World Series Game 1: Did Tony La Russa Outsmart Ron Washington?

ST LOUIS, MO: (L-R) Manager Ron Washington #38 of the Texas Rangers and manager Tony La Russa #10 of the St. Louis Cardinals and shake hands prior to the start of Game One of the MLB World Series at Busch Stadium in St Louis, Missouri. (Photo by Paul Sancya-Pool/Getty Images)

In the pivotal seventh inning of Game 1, Tony La Russa once again deployed his bullpen masterfully, and left Ron Washington behind on the way to a 3-2 victory. But was Washington really out-managed?

It's nobody's fault, really. It's nobody's fault that Texas lost to St. Louis last night.

If Allen Craig's soft liner near the right-field line had traveled on just a slightly different trajectory, the Cardinals and the Rangers might still be playing. But Craig's drive just eluded Nelson Cruz's glove for a tie-breaking hit in the bottom of the sixth inning, and nobody scored the rest of the way. When a big game is decided by just one run, we are allowed to choose individual moments in said game, and wonder how things might have been different.

Today, our moment is lifted from just a few moments after Craig's single that almost wasn't, which gave the Cardinals a 3-2 lead.

St. Louis would not score again.

In the top of the seventh, right-handed pitcher Fernando Salas entered the game. His manager was, we may assume, hoping for three outs from his erstwhile closer. But after retiring the dangerous Adrián Beltré on a ground ball, Salas gave up a single and issued a free pass.

David Murphy was coming up next. David Murphy hits right-handed pitchers. Tony La Russa was not about to let David Murphy hit one of his right-handed pitchers. Not if he could help it. Not then. Not ever.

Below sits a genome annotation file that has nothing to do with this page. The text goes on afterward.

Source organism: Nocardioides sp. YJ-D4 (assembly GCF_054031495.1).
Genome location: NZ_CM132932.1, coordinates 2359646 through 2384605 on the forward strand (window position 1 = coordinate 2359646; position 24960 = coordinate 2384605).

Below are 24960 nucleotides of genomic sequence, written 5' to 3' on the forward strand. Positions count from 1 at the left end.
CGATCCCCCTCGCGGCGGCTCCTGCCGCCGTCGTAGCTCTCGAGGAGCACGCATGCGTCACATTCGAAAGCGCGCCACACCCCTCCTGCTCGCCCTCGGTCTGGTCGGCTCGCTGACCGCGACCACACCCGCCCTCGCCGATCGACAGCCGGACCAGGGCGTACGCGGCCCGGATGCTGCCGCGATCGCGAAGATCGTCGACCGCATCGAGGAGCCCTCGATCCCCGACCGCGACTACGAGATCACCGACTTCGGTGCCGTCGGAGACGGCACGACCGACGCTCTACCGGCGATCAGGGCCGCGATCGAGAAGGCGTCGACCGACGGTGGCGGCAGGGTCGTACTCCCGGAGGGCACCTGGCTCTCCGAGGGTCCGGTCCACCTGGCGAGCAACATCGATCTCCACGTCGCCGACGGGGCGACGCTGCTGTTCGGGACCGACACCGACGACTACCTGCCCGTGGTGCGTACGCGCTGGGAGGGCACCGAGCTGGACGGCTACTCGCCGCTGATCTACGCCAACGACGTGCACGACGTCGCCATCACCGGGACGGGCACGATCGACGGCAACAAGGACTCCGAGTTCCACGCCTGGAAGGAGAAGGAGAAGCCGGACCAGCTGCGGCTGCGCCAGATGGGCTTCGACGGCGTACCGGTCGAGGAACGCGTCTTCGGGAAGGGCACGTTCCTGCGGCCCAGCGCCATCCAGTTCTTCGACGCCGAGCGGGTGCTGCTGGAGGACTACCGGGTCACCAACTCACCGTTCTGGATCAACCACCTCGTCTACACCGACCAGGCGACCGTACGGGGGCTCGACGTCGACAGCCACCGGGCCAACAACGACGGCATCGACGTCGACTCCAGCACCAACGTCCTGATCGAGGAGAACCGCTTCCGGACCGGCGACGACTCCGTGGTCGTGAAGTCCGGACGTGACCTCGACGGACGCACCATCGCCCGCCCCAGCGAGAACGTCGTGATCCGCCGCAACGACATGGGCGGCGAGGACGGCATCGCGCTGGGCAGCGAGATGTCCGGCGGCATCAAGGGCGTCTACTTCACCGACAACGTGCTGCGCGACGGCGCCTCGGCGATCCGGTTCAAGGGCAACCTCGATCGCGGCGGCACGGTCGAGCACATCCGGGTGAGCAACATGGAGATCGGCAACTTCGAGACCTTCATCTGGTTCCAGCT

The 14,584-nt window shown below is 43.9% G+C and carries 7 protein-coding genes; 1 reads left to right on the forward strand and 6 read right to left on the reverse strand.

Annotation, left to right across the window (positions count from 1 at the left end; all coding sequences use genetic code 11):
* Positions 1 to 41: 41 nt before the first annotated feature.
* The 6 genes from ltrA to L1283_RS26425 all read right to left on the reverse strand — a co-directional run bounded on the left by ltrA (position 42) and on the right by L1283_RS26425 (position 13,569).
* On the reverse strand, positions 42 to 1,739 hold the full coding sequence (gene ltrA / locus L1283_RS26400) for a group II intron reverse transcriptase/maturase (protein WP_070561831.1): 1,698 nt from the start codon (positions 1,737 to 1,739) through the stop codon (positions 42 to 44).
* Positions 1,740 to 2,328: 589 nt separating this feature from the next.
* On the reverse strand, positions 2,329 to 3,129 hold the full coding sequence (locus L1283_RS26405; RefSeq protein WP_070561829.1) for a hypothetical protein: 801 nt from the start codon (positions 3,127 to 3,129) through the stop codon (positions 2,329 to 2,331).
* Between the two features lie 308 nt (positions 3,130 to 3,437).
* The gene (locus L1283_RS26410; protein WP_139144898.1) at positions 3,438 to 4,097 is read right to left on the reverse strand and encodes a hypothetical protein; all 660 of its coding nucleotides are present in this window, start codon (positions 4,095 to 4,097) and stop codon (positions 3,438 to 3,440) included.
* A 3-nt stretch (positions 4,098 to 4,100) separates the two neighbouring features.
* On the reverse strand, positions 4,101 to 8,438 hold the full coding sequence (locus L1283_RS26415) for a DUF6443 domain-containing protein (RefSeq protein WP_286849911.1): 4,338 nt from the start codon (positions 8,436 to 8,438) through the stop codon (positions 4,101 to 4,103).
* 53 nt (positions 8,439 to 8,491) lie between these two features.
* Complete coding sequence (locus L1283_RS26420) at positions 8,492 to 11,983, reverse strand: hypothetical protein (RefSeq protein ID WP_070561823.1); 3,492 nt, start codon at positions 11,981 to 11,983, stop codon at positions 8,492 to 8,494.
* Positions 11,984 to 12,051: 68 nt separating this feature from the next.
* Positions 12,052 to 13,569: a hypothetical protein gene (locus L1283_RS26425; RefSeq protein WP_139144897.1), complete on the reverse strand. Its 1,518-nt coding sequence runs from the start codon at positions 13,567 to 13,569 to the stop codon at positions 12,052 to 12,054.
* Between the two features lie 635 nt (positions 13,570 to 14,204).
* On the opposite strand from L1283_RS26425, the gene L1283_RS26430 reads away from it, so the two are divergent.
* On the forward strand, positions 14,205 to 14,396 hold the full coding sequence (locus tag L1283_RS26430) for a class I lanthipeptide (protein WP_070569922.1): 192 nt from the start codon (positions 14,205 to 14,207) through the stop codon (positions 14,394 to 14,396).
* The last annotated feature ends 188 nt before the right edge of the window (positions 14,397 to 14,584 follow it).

And with seven pitchers left in his bullpen -- including lefties Marc Rzepczynski and Arthur Rhodes -- he certainly could help it. He could help it a lot. Enter: "Scrabble".

Of course there was a guy managing the Rangers, too. Ron Washington wasn't going to sit idly and allow Murphy -- with his .253/.298/.349 career line against lefties -- bat against Rzepczynski. Murphy's an outfielder, and it made a certain amount of sense to replace him with an outfielder; in this case, Craig Gentry, the only right-handed-hitting outfielder on Washington's bench.

Gentry struck out.

Finally, our moment. Prior to this moment, there wasn't a great deal of thinking involved. Any manager would have summoned Rzepczynski, and any manager would have countered with Gentry. But then things got personal.

With his pitcher due to bat next, Washington had to make a move; every manager would have.

But which move? Washington had three right-handed hitters at his disposal: utility infielder Esteban Germán, and catchers Yorvit Torrealba and Matt Treanor.

Washington chose Germán, who had batted 13 times in the majors all year -- he spent the vast majority of this season with Round Rock, in the Pacific Coast League -- including zero times in the postseason. Germán had not swung a bat in anger since the 25th of September, when he started against the Seattle Mariners in a game that meant zero.

In the booth, Tim McCarver and Joe Buck were surprised to see Germán...

Buck: This is one of the reasons why I'm surprised it's not a guy like Torrealba. This is one of the reasons the Rangers added another catcher, so they could pinch-hit; use one of their catchers and have one left. But it's not Torrealba, it's Esteban Germán.

McCarver: Right on the money. I couldn't agree more. It's just strange.